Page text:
Lt. Colonel Michael Pola
Portrayed By Liam Neeson
Gender Male
Date of Birth May 15, 1965
Age 45
Zodiac Sign ??
Aliases ??
Place of Birth Ft. Collins, Colorado
Current Location New York
Occupation U.S. Military Attache to S.H.I.E.L.D. (SHIELD Agent)
Known Relatives Elaine Pola (Wife, Deceased), Eleanor Pola (Daughter, 14)
Significant Other None (Widower)
Identity Public
Known Abilities Peak human aiming and dexterity
First Appearance ???

Lt. Colonel Michael Pola, USMC and Military Attache to S.H.I.E.L.D. and associated groups.


I was once told that I had been born in the wrong century. That the one I was born in to didn’t have a place for warriors of faith and courage. I grew up looking at the generation that fought in the Great War, and World War II. And I grew up looking back at a time when men, moved by faith, volunteered to travel around the world to fight for land they felt would lead them to salvation. I wondered, for a time, what greatness God had left for me.

The two constants in my life growing up were my faith and my chosen profession. We were Catholic, very Catholic as a matter of fact. No meat on Fridays because the Pope said so to drive up the Italian economy, give up more than one thing for lent Church every Sunday without fail Catholic. Dad, who had been in the Navy during WWII, was a Deacon at Church. Mom had considered being a nun before she went to school and met Dad.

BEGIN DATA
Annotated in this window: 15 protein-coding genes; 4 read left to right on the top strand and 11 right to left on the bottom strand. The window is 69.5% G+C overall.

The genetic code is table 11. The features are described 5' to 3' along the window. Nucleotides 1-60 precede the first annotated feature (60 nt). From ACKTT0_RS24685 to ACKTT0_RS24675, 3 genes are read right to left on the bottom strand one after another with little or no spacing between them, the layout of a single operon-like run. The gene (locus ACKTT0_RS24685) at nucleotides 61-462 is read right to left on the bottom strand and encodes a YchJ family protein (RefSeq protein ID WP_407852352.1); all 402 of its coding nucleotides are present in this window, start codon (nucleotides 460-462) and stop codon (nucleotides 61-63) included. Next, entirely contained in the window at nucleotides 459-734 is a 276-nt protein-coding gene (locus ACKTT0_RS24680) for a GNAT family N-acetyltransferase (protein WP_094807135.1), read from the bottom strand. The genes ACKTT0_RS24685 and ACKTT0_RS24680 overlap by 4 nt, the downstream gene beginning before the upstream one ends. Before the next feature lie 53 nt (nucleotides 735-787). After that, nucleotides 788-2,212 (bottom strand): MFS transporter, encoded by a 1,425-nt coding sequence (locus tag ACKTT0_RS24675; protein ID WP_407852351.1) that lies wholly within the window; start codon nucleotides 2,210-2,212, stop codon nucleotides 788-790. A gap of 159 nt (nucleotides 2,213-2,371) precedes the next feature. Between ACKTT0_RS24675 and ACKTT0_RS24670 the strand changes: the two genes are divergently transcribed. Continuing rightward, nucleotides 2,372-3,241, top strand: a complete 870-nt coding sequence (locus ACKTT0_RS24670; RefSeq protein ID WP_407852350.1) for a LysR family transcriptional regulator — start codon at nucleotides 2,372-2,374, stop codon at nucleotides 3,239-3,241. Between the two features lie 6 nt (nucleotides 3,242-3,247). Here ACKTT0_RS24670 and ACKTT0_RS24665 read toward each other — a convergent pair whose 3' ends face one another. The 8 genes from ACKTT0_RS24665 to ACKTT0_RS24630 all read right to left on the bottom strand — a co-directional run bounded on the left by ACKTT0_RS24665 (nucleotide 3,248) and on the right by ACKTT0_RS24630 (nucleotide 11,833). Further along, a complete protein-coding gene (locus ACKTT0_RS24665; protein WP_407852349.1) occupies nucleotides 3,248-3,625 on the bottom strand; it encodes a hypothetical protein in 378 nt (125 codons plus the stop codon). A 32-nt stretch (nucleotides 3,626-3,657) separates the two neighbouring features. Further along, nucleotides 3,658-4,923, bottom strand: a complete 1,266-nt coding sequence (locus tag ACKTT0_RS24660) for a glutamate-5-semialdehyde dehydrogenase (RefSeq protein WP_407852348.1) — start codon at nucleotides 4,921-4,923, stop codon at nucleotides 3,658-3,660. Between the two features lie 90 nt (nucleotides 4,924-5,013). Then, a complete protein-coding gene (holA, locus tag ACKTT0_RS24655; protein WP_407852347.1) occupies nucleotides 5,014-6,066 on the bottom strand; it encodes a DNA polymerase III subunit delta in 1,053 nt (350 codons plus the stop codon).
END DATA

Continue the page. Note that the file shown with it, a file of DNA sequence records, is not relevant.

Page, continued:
And I always knew that I would grow up to defend my country. I believed in all my heart that the greatest thing I could do was to protect the United States. I dreamed of Knights and Chivalry and the men who went to one knee and swore to defend their land with their life. Even later, knowing the horrible things that happened because of often misguided belief, I still knew that I would be like the Knights of old. Steadfast in my faith and in my protection of the Constitution and all of the rights therein.

My family owned a ranch outside of Fort Collins, and so I grew up riding horses and learning how to shoot a rifle. By the time I joined JROTC in High School I was already a good shot, and I became one of the best in my relative units as I went through JROTC and on to ROTC in College. I don’t know why, and I can’t remember when it started, but any time you hand me something that requires aiming, I can shoot a bullseye with it. Some people have a photographic memory; some people are naturally talented at piano. For whatever reason my natural talent runs to putting a bullet in to things.

I got a double bachelor’s from the University of Colorado at Boulder in History and Military Science, courtesy of the United States Government, during which time I also studied Arabic and Farsi. I graduated in 1986, and needless to say my affiliation with the ROTC and my subsequent commission as a 2nd Lieutenant in the United States Marine Corps was not popular in the People’s Republic of Boulder. The injustices of the Vietnam war were still fresh on the minds of many in the country and Iran Contra later in the year wouldn’t endear the military to many.

After 3 years as a Marine I passed qualification and was assigned to the Force Reconnaissance Company, 1st Reconnaissance Battalion, 1st Marine Division, a part of the elite Marine Force Recon. Owing to my natural abilities I was placed in a combat unit, and designated as a sniper. This was just in time for things to once again heat up in the Middle East. And so newly made a Captain I was sent to Saudi Arabia to participate first in the ‘wholly defensive’ action in Saudi Arabia, and then to be a part of the action to liberate Kuwait.